Wednesday, January 25, 2006 · Last updated 10:09 a.m. PT
Administration pitches new salmon policy
By JEFF BARNARD
ASSOCIATED PRESS WRITER
PORTLAND, Ore. -- Conceding that using hatcheries to supplement dwindling salmon populations is harming wild salmon species in some cases, the Bush administration plans to move away from the practice in favor of a more direct solution: Catch fewer fish.
James Connaughton, chairman of the White House Council on Environmental Quality, announced the new policy Wednesday at a meeting of salmon scientists, many of whom have concluded that wild Pacific salmon will become extinct this century without big changes in how the harvest is managed.
"Our goal is to minimize and, where possible, eliminate the harvest of naturally spawning fish that provide the foundation for recovery," Connaughton said in an interview with The Associated Press before his speech.
Scientists have long criticized hatcheries as producers of salmon that dilute the gene pool, spread disease and compete with wild fish for food and habitat, while being less able to survive in the wild.
Connaughton did not say how much the administration wants to reduce the wild salmon harvest or how many of the 180 federal, state, tribal and private salmon hatcheries in the Columbia Basin it wants closed. He said change will require the collaboration of regional federal regulators, Canada, Oregon, Washington and Indian tribes.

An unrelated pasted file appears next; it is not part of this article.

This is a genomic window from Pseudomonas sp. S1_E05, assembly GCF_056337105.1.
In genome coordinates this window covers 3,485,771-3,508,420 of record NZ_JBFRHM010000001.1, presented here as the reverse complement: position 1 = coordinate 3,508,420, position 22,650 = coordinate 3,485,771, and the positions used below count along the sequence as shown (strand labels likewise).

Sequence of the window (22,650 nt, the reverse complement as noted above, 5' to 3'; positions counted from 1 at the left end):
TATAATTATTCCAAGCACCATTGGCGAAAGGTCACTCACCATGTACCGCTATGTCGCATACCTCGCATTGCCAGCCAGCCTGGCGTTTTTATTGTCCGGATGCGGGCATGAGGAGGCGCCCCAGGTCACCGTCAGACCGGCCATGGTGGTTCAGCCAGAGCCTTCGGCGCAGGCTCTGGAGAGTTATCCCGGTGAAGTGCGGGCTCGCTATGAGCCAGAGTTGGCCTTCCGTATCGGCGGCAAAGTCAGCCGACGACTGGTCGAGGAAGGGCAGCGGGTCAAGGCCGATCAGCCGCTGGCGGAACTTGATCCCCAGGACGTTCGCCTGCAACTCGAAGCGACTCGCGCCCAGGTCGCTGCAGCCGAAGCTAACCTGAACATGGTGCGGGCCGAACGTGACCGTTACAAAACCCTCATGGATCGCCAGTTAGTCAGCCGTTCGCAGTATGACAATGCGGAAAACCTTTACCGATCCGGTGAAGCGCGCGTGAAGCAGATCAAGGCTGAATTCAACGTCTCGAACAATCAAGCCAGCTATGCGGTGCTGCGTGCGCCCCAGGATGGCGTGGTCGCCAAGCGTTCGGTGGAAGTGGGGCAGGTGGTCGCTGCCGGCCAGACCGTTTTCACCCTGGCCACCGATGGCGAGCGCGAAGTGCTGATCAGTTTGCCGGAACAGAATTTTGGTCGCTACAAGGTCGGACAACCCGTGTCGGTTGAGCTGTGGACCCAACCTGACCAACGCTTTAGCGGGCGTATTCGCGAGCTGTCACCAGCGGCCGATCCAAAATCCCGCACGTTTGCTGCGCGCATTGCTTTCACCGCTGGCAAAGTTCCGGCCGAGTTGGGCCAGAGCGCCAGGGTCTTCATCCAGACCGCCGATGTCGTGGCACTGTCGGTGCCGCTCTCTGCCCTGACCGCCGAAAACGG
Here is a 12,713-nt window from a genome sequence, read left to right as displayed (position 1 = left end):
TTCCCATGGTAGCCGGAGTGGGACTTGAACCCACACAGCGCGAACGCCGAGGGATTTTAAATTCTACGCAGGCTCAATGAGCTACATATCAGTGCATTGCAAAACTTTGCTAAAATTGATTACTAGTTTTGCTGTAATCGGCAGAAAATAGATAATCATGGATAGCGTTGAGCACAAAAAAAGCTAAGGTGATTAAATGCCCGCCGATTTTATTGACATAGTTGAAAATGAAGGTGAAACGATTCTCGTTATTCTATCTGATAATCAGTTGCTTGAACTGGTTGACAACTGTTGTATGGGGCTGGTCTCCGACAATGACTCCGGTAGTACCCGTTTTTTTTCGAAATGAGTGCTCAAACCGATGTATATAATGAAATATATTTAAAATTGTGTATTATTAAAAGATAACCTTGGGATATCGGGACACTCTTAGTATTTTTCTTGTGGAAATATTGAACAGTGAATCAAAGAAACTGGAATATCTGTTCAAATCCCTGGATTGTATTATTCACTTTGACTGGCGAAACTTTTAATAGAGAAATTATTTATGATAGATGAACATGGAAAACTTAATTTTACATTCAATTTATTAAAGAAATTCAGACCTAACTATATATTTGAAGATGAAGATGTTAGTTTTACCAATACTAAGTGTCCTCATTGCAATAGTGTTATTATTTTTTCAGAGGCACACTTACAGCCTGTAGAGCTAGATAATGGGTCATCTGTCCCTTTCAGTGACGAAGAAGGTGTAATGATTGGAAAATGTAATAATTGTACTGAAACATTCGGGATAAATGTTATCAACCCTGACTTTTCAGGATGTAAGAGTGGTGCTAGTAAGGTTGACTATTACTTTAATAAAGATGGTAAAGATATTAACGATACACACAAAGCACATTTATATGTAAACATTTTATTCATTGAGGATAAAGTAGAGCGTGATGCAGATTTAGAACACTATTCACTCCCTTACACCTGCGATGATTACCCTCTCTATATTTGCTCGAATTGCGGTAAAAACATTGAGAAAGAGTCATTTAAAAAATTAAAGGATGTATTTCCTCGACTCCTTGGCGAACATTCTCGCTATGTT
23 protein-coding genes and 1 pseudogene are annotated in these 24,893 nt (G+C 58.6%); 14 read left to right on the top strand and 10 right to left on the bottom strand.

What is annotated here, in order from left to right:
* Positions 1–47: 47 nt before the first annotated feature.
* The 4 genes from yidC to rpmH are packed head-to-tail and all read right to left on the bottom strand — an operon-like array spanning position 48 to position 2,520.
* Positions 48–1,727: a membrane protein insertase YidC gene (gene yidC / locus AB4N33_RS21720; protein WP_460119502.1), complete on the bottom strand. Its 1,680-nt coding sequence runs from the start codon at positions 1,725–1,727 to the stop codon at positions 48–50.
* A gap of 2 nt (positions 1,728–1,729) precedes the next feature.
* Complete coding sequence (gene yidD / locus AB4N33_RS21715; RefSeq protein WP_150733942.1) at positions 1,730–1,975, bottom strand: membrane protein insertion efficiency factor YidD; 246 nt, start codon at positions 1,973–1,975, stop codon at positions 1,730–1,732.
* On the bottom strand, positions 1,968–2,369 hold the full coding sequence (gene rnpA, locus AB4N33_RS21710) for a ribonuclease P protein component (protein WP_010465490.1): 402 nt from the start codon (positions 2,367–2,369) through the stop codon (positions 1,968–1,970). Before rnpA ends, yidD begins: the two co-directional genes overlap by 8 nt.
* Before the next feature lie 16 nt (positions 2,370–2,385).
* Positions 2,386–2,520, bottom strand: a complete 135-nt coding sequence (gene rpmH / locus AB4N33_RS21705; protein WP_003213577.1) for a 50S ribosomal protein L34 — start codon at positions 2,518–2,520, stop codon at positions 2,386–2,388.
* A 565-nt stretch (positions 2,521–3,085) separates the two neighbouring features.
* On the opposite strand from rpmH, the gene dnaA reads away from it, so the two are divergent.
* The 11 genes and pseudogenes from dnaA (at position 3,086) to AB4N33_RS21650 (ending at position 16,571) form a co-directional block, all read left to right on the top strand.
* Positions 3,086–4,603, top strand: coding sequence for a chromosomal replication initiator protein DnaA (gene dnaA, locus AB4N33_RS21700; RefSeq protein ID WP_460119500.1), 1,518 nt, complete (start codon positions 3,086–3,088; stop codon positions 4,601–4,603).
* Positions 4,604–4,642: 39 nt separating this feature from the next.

"We cannot improperly hatch and we cannot carelessly catch the wild salmon back to recovery," Connaughton said.
Salmon, an enormous part of the Pacific Northwest's economy and culture before and after European settlement, have been severely reduced by a combination of human factors, from overfishing and development to hydroelectric power dams.
Since 1991, 26 populations of salmon have been listed as threatened or endangered. None has been judged healthy enough to be delisted. Restoration efforts and technological fixes to dams have run up a bill of $6 billion over the past 10 years.
Connaughton, President Bush's top environmental adviser, outlined the new policy at the Salmon 2100 Conference, where scientists gathered to consider new ways to prevent the extinction of wild salmon.